At the same time, Rybolovlev faces another potential scandal, this time involving AS Monaco, the soccer club based in the principality that he bought in 2011, pledging to invest at least 100 million euros ($115 million) in the failing team over the following four years. But the French website Mediapart claimed on Nov. 5 that Rybolovlev did more than that, engineering a fictitious marketing deal in 2014 that they allege allowed him to pump 140 million euros a year into the club in contravention of the Union of European Football Associations’ “financial fair play” policy. That policy aims to prevent clubs from serving as wealthy people’s toys at a perpetual loss. Mediapart also alleged that AS Monaco lobbied UEFA officials to look the other way in a previous investigation, where the football body imposed only a relatively small fine on the club in 2015 after it found its financial deficits excessive.
In response, AS Monaco issued a statement in which it “firmly denies” trying to circumvent “financial fair play” and points out the marketing contract was never executed. The club “was forced to choose an alternative strategy, based on the sale of players,” says the statement. Rybolovlev has recently had little incentive to keep pumping money into the club anyhow. His scandals have angered Monaco’s monarch, Prince Albert, who feels they cast a shadow on the principality’s institutions. Continuing to prop up AS Monaco to create goodwill no longer makes sense.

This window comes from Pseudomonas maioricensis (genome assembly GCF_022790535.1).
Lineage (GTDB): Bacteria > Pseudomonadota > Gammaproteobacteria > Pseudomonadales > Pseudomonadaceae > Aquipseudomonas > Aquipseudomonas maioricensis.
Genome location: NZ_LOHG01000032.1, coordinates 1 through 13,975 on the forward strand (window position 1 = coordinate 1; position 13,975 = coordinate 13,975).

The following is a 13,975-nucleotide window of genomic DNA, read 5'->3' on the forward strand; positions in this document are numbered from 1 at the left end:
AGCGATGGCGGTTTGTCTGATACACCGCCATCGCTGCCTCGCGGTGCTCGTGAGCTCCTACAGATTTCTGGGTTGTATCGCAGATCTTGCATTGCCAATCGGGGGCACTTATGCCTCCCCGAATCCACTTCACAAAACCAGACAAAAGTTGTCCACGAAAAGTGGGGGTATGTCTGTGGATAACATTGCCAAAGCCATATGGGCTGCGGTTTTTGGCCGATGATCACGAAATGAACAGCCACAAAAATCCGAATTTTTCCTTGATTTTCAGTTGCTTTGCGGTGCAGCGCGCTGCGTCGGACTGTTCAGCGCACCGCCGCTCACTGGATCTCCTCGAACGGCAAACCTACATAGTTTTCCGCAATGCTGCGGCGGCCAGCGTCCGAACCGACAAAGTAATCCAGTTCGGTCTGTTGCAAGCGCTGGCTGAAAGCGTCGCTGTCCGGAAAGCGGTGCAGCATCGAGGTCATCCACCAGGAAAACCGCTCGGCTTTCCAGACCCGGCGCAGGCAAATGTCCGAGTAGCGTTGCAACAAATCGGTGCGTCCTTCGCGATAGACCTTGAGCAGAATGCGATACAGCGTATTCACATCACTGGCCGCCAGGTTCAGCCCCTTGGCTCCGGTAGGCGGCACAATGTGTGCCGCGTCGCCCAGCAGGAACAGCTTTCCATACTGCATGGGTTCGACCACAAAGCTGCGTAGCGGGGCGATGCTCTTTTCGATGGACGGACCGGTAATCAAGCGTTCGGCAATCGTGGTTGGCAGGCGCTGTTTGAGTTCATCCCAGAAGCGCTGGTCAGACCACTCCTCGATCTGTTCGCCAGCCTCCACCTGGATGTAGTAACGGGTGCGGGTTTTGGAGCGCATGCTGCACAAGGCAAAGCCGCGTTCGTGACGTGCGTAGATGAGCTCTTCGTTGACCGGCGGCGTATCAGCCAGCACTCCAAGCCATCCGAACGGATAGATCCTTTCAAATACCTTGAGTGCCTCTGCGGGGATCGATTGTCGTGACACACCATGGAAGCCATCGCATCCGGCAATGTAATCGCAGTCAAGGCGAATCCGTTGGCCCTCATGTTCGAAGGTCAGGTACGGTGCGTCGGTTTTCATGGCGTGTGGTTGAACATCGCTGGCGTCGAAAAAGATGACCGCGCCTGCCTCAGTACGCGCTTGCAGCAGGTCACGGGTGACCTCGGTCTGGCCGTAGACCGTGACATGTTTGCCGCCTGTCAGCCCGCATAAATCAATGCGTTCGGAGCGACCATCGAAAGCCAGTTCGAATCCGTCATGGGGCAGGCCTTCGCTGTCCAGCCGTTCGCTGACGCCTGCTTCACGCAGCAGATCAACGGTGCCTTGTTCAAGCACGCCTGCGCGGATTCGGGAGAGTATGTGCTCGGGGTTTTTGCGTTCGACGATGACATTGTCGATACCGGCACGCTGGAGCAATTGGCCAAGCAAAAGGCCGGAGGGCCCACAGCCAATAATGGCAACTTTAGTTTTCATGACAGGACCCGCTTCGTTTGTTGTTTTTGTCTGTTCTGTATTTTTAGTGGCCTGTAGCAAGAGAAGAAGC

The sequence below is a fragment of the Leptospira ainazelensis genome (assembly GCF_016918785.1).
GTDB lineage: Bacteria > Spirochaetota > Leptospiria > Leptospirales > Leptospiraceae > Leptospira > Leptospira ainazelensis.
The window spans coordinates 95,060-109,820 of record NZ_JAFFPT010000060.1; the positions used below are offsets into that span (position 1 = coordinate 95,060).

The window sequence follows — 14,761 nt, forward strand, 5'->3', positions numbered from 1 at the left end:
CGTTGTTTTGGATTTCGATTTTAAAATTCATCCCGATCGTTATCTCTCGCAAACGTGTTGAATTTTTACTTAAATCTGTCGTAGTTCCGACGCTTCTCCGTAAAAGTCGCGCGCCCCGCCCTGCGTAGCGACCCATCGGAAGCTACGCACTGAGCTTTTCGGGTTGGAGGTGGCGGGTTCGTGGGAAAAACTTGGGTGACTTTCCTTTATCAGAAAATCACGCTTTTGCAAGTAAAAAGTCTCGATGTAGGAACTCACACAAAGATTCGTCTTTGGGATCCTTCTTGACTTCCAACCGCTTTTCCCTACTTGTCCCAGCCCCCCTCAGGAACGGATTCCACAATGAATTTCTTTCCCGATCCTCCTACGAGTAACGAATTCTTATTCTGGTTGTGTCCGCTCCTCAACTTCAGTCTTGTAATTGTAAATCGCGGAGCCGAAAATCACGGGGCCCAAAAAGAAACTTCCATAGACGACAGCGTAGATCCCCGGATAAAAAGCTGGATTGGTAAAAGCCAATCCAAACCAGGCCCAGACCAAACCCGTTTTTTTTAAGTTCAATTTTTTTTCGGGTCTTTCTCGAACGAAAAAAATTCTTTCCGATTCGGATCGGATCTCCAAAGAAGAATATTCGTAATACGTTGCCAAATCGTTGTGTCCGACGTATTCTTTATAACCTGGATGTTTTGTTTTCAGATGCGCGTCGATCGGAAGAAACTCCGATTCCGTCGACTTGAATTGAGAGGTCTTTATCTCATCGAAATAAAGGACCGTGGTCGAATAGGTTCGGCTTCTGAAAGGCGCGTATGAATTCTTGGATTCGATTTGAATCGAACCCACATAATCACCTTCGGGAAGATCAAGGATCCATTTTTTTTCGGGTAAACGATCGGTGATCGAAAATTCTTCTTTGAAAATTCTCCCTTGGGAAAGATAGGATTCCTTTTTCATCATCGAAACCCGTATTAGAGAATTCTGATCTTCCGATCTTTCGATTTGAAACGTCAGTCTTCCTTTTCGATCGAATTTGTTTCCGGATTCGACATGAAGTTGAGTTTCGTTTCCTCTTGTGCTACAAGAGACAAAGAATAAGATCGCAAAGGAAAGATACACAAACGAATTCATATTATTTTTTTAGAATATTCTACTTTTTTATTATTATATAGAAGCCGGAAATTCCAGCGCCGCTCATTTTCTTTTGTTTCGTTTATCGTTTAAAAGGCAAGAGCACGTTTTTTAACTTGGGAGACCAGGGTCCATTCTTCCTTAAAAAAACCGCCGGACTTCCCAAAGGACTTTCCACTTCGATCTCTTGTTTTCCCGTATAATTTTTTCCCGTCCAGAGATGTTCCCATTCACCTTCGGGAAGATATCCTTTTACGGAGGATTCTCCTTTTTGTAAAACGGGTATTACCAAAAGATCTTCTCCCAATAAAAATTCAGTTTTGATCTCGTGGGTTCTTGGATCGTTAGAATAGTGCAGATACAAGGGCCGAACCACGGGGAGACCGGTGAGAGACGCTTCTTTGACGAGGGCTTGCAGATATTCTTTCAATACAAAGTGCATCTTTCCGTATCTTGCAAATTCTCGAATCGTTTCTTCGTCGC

All these troubles, both legal and reputational, are hardly what Rybolovlev planned on when he sold his Russian fertilizer companies for a total of $7.5 billion in 2010 and 2011, pulling out of Russia entirely. Bloomberg Billionaires estimates his net worth at $10.5 billion, and this vast fortune appears to be held in the West, including $2.7 billion worth of art and real estate.
Most wealthy Russians, commonly and erroneously referred to as “oligarchs,” are essentially hostages to President Vladimir Putin, called upon to invest large sums in his pet projects and support his policies lest they lose their Russian assets. Rybolovlev’s is the cleanest known break. Other billionaires who prefer to live and invest in the West, such as Mikhail Fridman and Roman Abramovich, still have strong links to the home country. According to data compiled by Bloomberg Billionaires, Russian assets account for about a quarter of Fridman’s fortune and more than a third of Abramovich’s.